The total payload, that includes rider and cargo is 350lbs. I’ve yet to load it up with cargo, but I know when I had my Xtracycle there was some twisting that could feel. So I’m going to make sure I look out for that on the RadWagon.




This is the control panel. You can set your pedal assist, check your speed, ODO and max speed as well as battery life. The panel also has a built in USB charging port, just in case you want to plug in your device while riding.  IMG_5640

As you can see on the control panel, there’s ZERO miles, that’s because we just finished putting the bike together and we’ll be testing it out in the next few weeks. So stick around for the review.

ELux Fat Tire Cruiser: Review

Elux Bicycles eview

We received the ELux Electric Bicycles Fat Tire Cruiser a few weeks ago and since then we’ve been able to put some miles on it. Rather than fill the first part of the review with the spec info and all that jazz, just go to their website to see all of it. For the most part I’ll be peppering in the spec info throughout the article. So with that being said, I’m just going to jump into it. Ok, so here we go. The ELux is a FUN electric bike! Yep, it’s as simple as that. Fun and functional. The fat tires do offer a different ride and when you keep the air pressure a bit low, it sorta acts like suspension and it also provides some extra traction on loose gravel and sand.

Elux Electric Bicycles

This bike’s 750w Bafang brushless geared motor is powered by a 48v 14Ah Lithium Ion battery. ELux says you can get up to a 30+mile range on a single charge with pedal assist. I was able to get 17.2 miles on a full charge, but that’s with me using the throttle about 90% of the time on various terrain such as steep hills, gravel, dirt, mud, bike path, street and sand. So you’re probably wondering, “17.2 miles is pretty far from 30 miles on a single charge…” Yes it is, but that range ELux provides takes into consideration that their test subject who determined those miles probably weighed about 150lbs and set the pedal assist to 3. But when I rode the bike I weigh over 220lbs and using the throttle most of the time on some steep hills. I figured if all my miles were simply on flat ground on the street, then I’m sure I could have reached that 30 mile range they had mentioned.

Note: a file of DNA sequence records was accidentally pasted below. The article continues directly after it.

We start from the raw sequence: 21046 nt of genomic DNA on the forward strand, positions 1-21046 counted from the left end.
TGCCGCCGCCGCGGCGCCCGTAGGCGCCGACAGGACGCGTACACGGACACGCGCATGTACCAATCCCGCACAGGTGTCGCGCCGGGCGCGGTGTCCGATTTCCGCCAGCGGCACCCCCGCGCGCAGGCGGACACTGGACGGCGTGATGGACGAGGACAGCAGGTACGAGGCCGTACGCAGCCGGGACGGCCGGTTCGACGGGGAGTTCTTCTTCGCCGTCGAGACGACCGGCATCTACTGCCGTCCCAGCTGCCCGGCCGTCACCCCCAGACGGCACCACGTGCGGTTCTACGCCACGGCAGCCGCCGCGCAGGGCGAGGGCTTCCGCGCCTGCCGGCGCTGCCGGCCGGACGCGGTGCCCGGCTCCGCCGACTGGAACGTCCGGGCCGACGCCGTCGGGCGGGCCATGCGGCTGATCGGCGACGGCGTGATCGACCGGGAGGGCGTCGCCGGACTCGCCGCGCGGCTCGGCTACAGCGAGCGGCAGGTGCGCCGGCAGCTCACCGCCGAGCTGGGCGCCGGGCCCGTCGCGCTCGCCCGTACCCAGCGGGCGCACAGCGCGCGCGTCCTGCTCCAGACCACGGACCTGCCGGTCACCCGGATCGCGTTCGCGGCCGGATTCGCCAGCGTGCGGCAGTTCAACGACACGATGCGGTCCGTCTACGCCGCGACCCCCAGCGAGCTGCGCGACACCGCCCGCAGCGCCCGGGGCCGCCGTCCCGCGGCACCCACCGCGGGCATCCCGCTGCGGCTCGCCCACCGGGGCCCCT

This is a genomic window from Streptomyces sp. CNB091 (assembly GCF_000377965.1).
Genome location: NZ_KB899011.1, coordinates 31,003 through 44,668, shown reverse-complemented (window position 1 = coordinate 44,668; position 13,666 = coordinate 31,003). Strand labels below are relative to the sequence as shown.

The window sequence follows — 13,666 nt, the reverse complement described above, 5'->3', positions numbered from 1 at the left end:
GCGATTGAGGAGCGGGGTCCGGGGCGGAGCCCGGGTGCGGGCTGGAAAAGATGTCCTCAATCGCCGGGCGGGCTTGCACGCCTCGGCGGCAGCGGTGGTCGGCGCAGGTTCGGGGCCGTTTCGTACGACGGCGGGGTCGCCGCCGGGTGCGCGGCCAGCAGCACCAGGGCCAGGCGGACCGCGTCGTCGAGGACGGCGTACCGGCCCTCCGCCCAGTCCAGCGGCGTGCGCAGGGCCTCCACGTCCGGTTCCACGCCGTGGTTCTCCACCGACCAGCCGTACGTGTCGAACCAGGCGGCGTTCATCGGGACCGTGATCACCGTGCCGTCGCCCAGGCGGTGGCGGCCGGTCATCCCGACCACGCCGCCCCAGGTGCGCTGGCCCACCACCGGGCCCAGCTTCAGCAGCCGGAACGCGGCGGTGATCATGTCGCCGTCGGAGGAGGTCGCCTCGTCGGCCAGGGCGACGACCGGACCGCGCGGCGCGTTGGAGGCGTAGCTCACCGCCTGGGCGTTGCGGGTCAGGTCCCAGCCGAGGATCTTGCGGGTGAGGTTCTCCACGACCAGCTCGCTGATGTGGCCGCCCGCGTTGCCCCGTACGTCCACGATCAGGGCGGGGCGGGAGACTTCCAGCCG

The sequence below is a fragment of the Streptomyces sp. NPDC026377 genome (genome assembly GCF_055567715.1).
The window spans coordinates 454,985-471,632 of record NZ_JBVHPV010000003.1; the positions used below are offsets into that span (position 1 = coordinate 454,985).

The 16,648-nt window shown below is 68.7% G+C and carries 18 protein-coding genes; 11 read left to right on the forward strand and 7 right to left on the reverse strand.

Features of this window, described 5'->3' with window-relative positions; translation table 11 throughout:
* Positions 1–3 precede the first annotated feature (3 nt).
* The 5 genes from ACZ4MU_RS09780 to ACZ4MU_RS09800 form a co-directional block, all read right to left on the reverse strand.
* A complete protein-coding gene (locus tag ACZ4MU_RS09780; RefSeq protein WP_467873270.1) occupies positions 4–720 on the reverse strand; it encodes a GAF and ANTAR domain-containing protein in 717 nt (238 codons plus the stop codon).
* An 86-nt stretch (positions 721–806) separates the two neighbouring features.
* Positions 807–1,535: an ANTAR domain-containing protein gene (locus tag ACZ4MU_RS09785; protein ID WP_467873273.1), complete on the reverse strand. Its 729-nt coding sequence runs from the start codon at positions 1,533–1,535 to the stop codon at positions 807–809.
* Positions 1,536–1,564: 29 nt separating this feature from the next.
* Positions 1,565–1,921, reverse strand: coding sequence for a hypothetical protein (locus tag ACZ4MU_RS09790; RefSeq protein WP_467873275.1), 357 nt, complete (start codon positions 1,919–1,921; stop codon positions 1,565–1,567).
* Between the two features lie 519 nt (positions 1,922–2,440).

Yes we know that the Elux isn’t what some of you would consider a “commuter bike.” But rather than beating a dead horse and repeating myself that ANY BIKE is a commuter bike, I’ll just go into why this bike got our attention for testing. First of all those fat tires rather fascinating. But we noticed it had fenders, and a rear rack. Plus it has an LED headlight that could is powered by the main battery and switched on by the control panel. Hmm, from the looks of it, this bike would fall into that ideal commuter bike. In addition, it’s electric powered.

In this photo below, we paired the Elux with our Blackburn cooler pannier to show that you can carry bags on the bike. Two things I didn’t like about their rack was it didn’t have an anchor point and the rails were too thick.I have a Banjo Brothers grocery pannier bag that I couldn’t use because it requires it to anchored on the bottom, plus the hooks on the bag were too small for Elux’s rack. However, for the Blackburn bags you see, they worked just fine because it mounts on with Velcro straps.

elux bikes review